Buns made with Dry Roasted Poppy Seeds
  • To dry roast poppy seeds It is best to make this first before mixing up the sponge cake.  Weigh out the required amount of poppy seeds  – in this case 40 – 50g for a 2 egg cake mixture.
  • In a small dry  frying pan (ie without any oil or butter) fry the seeds for 5 minutes – stirring them with a wooden spoon or spatula – being careful not to burn them.
  • Tip the hot seeds into a bowl containing some cold milk. Once cool, pour the mixture into a fine sieve to separate the seeds from the milk.
  • Leave the sieve over an empty bowl, press down on the seed a few times to  remove as much milk as possible.

Buns -2  – Using the traditional poppy seed filling

Making the filling  is time consuming but only a small amount is needed to make 12 buns. So what I do is to make in the full amount with 200g of poppy seeds as in an earlier post Poppy Seed Cakes and Yeast Cakes  in advance and then portion this up into 2 or 3 portions and freeze them.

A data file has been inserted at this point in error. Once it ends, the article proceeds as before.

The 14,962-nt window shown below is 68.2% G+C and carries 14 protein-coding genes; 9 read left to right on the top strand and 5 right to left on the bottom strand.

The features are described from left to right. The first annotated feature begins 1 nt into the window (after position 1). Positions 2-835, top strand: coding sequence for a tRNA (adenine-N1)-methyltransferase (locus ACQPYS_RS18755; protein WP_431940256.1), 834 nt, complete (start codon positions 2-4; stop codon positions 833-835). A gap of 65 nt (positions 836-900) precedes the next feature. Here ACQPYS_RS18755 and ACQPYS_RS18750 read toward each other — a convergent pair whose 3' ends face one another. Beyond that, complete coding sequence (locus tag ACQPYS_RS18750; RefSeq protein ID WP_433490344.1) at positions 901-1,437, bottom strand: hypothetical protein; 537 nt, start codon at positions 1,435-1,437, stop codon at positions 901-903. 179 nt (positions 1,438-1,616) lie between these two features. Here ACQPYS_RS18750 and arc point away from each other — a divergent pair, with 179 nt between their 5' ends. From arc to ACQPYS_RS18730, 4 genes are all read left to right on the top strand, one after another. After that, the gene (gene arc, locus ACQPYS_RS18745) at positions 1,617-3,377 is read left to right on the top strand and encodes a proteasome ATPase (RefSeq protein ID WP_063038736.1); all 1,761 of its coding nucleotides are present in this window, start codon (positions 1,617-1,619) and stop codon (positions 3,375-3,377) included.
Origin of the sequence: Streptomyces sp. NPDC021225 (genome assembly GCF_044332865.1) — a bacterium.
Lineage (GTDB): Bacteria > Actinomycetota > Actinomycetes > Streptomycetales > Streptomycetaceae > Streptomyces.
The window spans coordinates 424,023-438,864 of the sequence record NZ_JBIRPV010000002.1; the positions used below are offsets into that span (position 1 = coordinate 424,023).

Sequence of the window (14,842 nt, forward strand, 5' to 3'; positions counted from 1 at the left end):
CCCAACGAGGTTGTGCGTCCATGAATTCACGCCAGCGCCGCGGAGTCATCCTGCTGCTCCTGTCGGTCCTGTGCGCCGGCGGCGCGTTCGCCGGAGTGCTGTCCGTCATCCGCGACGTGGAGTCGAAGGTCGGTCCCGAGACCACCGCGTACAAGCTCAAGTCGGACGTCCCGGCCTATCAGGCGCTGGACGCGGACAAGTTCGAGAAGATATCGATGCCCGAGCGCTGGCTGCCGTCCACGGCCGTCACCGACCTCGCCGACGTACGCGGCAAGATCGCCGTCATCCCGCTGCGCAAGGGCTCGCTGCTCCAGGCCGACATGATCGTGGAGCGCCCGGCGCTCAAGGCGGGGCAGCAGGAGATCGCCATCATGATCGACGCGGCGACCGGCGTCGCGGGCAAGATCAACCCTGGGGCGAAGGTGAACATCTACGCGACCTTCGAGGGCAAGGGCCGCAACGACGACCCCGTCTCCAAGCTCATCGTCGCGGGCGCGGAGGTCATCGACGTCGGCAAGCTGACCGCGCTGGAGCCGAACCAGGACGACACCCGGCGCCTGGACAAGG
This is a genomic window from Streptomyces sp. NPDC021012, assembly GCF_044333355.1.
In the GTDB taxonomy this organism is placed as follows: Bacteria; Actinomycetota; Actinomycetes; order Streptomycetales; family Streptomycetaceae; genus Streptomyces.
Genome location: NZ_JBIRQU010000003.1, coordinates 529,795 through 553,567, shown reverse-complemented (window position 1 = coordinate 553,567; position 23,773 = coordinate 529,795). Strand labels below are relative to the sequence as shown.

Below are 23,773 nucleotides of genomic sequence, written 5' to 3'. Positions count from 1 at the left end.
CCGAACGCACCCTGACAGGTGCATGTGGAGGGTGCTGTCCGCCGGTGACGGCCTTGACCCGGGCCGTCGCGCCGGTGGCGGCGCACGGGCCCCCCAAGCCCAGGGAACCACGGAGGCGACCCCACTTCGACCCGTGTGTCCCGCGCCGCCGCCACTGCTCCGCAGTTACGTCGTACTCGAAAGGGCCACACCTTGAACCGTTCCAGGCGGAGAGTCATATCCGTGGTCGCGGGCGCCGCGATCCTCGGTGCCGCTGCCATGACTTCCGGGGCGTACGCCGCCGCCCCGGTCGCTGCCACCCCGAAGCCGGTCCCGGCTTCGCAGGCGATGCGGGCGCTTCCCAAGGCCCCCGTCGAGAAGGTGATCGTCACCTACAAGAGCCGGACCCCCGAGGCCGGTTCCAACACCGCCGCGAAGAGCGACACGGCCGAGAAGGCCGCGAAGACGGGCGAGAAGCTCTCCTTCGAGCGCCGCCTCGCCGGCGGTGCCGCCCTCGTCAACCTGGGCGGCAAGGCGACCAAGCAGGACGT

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Poppy Seed Mixture

 

Put the bun cases into the bun tray.

Now the next it is a bit fiddly and you have to judge the quantities by eye.

The idea is to:

  • put a spoonful of cake mixture into each bun case
  • followed by a spoonful of poppy seed mixture
  • followed by a covering amount of cake mixture.

I have found it easier to do each step for all 12 buns at a time – that is :

  • cake mixture into all the cases
  • then the poppy seed filling
  • then final cake mixture.

Bake the buns in the usual way  – GM5 – 190°C  – for around 15 to 20 minutes.

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Dust with Icing Sugar once they have cooled and before serving

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These have proved very popular!